Light from a Dark Night

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Image from istockphoto

We met in the middle of the night in a nearly empty parking garage at O’Hare Airport in Chicago.  My boss and I were returning from a weeklong business trip to the West Coast, laden with materials and personal stuff.  Our flight landed at about 11:30 PM; it was approaching midnight when my boss offered to escort me to my car.

After picking up loads of stuff from the baggage claim, I rented a pushcart for the trip to my car.  You were standing in the deserted elevator vestibule of the parking garage.  I assumed that you were among those who scrape together the round trip train fare to O’Hare for your night job of collecting  $.25 for each baggage cart you returned, hustling for tips by assisting travelers, or just hustling.

You were a teenager at the time; I’d guess about 16. We didn’t acknowledge each other when we met.  I noticed that you wore the uniform of a Black urban youth when you waited for my boss and I to empty my cart so you could claim its bounty. I remembered to put my car keys in my pocket – handy for a quick retreat.

I first heard your voice when you yelled to us, “Hey!” I didn’t argue with my boss when he said, “ Just keep going.” We did, moving a little faster. You moved faster, too, then summoned us again,“Hey!” Once more, I ignored your call. I felt better about having my keys handy and remembered their potential as a self-defense tool from my street safety class. We moved fast, but you moved faster. Your call never changed, “Hey!”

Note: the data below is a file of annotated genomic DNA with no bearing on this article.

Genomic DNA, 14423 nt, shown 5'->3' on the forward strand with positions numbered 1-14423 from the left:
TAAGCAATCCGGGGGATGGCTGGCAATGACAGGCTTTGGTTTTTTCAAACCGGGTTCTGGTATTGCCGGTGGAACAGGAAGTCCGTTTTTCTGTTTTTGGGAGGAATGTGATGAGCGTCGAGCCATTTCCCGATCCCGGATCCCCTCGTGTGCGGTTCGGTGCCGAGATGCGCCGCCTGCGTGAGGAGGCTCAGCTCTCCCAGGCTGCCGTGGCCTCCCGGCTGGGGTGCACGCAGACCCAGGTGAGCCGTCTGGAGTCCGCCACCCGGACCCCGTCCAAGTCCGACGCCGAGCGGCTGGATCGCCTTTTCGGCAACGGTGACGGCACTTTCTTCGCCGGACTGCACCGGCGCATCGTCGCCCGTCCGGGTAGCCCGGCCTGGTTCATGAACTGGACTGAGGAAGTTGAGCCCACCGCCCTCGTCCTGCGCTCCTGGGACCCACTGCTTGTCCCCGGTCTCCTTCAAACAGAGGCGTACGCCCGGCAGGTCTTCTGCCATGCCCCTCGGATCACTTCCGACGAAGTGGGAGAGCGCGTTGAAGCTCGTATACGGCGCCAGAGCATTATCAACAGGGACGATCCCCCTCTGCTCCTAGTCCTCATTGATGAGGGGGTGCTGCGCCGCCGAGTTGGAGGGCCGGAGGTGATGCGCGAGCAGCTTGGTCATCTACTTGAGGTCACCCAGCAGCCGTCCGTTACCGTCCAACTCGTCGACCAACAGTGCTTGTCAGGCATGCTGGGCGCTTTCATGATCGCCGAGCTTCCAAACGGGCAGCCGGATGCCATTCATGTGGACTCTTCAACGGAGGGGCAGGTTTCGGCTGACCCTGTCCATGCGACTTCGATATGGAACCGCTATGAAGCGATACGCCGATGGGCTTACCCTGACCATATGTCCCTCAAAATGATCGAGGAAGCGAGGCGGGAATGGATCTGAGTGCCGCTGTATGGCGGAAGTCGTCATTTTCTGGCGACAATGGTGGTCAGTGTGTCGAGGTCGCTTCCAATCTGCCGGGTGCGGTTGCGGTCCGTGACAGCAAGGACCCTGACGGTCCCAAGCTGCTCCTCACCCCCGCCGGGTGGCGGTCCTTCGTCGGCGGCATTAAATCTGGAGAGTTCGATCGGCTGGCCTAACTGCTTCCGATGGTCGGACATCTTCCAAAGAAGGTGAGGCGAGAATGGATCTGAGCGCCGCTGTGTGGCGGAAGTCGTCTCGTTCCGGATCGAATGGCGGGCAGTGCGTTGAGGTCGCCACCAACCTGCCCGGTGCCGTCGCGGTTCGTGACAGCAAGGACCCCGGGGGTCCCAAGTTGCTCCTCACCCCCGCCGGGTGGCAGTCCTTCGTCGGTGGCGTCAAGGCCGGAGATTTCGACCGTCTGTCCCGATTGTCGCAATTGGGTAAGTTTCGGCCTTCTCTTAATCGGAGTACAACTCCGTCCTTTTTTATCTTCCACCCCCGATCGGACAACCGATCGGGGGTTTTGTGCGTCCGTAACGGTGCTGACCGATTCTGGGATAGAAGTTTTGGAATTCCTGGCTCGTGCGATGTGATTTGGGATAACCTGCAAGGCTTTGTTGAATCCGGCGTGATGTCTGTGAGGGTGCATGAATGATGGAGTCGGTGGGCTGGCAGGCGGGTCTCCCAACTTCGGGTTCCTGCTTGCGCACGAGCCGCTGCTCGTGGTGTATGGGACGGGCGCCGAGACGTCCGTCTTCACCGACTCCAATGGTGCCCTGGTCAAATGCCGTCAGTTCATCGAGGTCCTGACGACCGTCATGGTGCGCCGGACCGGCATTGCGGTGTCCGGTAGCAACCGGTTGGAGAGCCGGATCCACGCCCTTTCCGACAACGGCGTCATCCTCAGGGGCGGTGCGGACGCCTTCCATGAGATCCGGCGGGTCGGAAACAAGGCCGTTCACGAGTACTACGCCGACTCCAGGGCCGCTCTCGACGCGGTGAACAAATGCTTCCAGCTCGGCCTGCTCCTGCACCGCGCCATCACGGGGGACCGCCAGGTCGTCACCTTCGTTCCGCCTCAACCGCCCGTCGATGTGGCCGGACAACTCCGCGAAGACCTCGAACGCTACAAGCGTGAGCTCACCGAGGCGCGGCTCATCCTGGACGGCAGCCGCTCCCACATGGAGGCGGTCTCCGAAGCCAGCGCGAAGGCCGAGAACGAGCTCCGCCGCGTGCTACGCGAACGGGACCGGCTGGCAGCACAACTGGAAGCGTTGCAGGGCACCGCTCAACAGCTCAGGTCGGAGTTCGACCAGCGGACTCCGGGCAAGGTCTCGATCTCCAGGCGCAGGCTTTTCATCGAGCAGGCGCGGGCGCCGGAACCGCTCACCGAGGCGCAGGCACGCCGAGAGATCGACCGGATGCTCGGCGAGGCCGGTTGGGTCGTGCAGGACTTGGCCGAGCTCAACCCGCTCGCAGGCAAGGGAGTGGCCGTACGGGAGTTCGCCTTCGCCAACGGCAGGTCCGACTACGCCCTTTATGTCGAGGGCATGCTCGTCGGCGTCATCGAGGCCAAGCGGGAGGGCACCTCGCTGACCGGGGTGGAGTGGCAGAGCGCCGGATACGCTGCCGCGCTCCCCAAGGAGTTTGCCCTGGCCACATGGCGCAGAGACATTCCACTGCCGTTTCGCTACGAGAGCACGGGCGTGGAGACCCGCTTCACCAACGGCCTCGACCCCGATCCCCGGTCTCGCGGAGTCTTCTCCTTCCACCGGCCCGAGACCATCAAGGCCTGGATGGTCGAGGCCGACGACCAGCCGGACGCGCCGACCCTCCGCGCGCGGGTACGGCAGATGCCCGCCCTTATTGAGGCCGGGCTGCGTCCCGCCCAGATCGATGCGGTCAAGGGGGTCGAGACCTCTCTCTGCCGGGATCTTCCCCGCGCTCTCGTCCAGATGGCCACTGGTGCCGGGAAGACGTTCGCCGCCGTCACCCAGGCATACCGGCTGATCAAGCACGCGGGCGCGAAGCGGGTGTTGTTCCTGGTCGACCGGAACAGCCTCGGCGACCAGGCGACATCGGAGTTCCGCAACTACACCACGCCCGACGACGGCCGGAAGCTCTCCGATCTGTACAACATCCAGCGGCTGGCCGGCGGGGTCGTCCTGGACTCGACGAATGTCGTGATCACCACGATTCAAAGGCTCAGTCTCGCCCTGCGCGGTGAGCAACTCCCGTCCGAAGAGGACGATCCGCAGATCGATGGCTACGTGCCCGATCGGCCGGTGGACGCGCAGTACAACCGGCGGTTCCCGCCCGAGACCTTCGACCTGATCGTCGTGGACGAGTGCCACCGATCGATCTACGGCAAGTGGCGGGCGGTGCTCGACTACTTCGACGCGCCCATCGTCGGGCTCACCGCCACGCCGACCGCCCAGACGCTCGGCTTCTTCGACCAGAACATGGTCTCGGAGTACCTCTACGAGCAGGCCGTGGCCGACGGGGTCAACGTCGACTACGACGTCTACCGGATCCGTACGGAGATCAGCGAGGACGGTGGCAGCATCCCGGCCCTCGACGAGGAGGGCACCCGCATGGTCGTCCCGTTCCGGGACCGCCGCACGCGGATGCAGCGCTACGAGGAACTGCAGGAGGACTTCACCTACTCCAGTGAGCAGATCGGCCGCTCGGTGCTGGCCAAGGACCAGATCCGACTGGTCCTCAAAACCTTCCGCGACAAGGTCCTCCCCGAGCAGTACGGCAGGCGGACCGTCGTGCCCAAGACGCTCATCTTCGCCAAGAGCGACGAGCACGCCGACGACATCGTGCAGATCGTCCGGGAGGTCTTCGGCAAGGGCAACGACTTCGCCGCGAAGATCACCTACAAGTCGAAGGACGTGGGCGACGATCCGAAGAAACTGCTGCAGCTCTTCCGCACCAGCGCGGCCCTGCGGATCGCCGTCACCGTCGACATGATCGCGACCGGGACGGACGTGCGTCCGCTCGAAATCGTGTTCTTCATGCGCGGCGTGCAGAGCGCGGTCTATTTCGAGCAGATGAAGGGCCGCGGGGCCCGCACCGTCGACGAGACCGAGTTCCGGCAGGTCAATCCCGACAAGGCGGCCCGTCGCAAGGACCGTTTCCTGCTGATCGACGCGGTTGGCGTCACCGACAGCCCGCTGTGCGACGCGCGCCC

I remember my relief when we reached the safe harbor of my car, followed by fear when I looked in my rear view mirror to see you directly behind my car. It was my boss who first noticed that you were pointing something towards us. I was the one to recognize this object as my briefcase. You were following us to return the briefcase I left in the luggage cart.

I can’t remember the words exchanged in our only conversation.  I muttered something like “ Thank you” as I pushed a few dollars into your hand in exchange for my fully intact briefcase. But I will never forget the way you looked at me the only time we made eye contact. It wasn’t with resentment or anger or hostility. These would have been easier to accept than the resignation I saw. Your eyes expressed what you expected. Of course, you’d ignore me. Of course, you’d run away. Of course, you’d be afraid of me. Of course.

I think of you sometimes. I thought of you this weekend.  I think of you every year when I listen to the Youth Award Winners from UCAN. Some of these remarkable young leaders look like you. They’ve been labeled. They’ve watched people cross the street when they come by. They’ve lived in danger.  They’ve suffered trauma. They’ve been written off before they’ve even started. And, they are determined to prove doubters like me wrong about them.